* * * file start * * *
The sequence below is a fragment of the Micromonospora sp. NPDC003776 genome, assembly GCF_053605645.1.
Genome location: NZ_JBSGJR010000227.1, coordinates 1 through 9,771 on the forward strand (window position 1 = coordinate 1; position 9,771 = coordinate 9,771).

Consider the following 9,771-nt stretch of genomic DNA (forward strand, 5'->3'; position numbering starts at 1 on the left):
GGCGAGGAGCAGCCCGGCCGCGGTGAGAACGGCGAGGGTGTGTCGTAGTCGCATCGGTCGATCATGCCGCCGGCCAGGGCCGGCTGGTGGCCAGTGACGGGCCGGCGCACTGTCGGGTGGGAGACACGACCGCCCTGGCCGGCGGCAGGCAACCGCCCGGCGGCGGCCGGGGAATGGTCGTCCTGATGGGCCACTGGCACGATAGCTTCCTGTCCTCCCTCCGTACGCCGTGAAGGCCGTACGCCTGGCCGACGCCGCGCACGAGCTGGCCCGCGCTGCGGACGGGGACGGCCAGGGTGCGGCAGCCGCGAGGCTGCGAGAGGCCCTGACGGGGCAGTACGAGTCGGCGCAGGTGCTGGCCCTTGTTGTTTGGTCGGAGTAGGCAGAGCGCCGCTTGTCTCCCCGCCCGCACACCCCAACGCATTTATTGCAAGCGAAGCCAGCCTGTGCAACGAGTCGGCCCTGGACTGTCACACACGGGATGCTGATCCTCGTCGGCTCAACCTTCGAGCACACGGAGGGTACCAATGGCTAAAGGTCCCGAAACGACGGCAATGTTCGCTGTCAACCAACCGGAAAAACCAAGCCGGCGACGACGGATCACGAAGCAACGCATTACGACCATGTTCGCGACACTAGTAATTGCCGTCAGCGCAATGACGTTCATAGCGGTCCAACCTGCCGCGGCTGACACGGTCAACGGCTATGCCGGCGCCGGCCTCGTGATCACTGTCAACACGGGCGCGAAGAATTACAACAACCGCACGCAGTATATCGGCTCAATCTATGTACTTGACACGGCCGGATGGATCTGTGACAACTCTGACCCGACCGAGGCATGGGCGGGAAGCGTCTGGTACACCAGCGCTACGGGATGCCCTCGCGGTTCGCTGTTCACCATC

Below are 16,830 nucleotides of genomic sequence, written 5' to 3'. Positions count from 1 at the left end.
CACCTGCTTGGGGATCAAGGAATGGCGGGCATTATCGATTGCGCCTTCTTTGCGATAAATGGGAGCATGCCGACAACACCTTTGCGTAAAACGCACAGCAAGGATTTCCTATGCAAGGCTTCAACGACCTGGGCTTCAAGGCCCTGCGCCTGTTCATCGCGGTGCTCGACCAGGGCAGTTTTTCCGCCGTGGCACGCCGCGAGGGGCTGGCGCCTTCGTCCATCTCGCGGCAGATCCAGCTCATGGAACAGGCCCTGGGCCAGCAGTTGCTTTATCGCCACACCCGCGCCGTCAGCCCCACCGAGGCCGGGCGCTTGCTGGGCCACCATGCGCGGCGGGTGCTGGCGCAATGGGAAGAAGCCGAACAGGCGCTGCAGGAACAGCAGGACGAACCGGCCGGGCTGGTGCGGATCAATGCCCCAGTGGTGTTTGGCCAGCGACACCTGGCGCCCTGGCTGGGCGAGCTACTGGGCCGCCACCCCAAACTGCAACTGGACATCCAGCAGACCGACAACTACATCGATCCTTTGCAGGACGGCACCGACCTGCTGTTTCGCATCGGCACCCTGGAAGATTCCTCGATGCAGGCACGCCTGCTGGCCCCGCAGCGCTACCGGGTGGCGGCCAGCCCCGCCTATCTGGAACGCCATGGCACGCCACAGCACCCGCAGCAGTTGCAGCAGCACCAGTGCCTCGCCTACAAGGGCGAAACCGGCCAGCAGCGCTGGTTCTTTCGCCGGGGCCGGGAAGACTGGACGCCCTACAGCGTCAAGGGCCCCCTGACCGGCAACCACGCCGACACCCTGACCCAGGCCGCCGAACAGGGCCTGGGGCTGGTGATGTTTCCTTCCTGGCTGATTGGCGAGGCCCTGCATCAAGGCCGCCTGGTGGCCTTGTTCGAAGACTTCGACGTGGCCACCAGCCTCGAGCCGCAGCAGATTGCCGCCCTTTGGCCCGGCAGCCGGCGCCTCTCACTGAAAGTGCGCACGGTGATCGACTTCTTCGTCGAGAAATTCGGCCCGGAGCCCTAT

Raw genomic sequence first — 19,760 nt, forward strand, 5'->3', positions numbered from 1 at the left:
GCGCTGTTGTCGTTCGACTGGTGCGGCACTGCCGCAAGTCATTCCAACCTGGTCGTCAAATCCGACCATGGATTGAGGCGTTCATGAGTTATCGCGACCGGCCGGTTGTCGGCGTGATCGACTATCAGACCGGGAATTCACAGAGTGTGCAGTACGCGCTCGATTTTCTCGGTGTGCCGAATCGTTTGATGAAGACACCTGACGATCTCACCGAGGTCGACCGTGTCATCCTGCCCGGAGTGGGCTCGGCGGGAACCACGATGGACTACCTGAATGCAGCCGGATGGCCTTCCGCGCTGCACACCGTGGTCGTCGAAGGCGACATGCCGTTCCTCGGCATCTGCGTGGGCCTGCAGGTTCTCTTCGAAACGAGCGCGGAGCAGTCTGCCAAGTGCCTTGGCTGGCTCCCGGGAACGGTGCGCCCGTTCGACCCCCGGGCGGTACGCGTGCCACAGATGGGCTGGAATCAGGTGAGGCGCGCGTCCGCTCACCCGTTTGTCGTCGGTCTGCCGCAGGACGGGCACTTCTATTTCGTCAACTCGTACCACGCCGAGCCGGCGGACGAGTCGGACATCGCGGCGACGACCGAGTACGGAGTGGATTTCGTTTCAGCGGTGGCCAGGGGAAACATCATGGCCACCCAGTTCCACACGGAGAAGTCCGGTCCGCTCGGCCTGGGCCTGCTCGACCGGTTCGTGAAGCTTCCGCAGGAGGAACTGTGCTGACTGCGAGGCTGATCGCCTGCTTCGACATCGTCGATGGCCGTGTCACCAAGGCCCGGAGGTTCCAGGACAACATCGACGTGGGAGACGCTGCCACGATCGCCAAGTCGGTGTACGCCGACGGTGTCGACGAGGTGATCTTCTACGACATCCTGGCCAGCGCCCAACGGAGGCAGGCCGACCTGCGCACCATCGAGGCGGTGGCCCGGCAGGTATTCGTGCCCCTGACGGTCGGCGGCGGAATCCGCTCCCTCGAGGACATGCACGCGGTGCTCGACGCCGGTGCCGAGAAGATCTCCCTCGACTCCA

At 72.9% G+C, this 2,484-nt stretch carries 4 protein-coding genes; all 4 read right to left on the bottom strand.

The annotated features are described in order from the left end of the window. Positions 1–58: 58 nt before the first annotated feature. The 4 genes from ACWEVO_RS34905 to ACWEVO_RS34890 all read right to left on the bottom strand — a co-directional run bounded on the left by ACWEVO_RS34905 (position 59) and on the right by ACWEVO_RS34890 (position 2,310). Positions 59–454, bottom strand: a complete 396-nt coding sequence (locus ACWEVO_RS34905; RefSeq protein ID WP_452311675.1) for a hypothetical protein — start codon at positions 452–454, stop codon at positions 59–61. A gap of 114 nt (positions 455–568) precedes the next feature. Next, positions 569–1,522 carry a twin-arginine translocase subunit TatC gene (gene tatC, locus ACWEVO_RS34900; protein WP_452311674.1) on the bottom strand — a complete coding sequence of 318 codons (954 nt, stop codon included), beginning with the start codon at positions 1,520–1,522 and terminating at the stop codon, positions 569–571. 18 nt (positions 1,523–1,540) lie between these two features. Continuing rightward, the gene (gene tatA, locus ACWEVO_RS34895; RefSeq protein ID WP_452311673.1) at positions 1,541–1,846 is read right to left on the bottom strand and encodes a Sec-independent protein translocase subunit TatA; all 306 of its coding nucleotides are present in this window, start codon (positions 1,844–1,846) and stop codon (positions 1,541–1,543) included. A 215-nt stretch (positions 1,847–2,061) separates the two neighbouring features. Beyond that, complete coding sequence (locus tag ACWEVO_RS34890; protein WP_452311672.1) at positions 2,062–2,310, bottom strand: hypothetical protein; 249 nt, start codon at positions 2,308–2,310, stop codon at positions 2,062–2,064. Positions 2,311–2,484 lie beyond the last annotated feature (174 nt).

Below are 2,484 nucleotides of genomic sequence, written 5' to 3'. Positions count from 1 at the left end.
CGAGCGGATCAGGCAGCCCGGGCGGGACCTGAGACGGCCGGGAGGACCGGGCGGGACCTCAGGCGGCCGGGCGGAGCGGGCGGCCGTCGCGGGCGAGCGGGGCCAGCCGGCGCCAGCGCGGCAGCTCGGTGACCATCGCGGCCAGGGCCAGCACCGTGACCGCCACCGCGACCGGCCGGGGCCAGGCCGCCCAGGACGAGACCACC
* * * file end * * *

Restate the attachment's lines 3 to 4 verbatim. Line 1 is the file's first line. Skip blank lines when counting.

Consider the following 9,771-nt stretch of genomic DNA (forward strand, 5'->3'; position numbering starts at 1 on the left):
GGCGAGGAGCAGCCCGGCCGCGGTGAGAACGGCGAGGGTGTGTCGTAGTCGCATCGGTCGATCATGCCGCCGGCCAGGGCCGGCTGGTGGCCAGTGACGGGCCGGCGCACTGTCGGGTGGGAGACACGACCGCCCTGGCCGGCGGCAGGCAACCGCCCGGCGGCGGCCGGGGAATGGTCGTCCTGATGGGCCACTGGCACGATAGCTTCCTGTCCTCCCTCCGTACGCCGTGAAGGCCGTACGCCTGGCCGACGCCGCGCACGAGCTGGCCCGCGCTGCGGACGGGGACGGCCAGGGTGCGGCAGCCGCGAGGCTGCGAGAGGCCCTGACGGGGCAGTACGAGTCGGCGCAGGTGCTGGCCCTTGTTGTTTGGTCGGAGTAGGCAGAGCGCCGCTTGTCTCCCCGCCCGCACACCCCAACGCATTTATTGCAAGCGAAGCCAGCCTGTGCAACGAGTCGGCCCTGGACTGTCACACACGGGATGCTGATCCTCGTCGGCTCAACCTTCGAGCACACGGAGGGTACCAATGGCTAAAGGTCCCGAAACGACGGCAATGTTCGCTGTCAACCAACCGGAAAAACCAAGCCGGCGACGACGGATCACGAAGCAACGCATTACGACCATGTTCGCGACACTAGTAATTGCCGTCAGCGCAATGACGTTCATAGCGGTCCAACCTGCCGCGGCTGACACGGTCAACGGCTATGCCGGCGCCGGCCTCGTGATCACTGTCAACACGGGCGCGAAGAATTACAACAACCGCACGCAGTATATCGGCTCAATCTATGTACTTGACACGGCCGGATGGATCTGTGACAACTCTGACCCGACCGAGGCATGGGCGGGAAGCGTCTGGTACACCAGCGCTACGGGATGCCCTCGCGGTTCGCTGTTCACCATC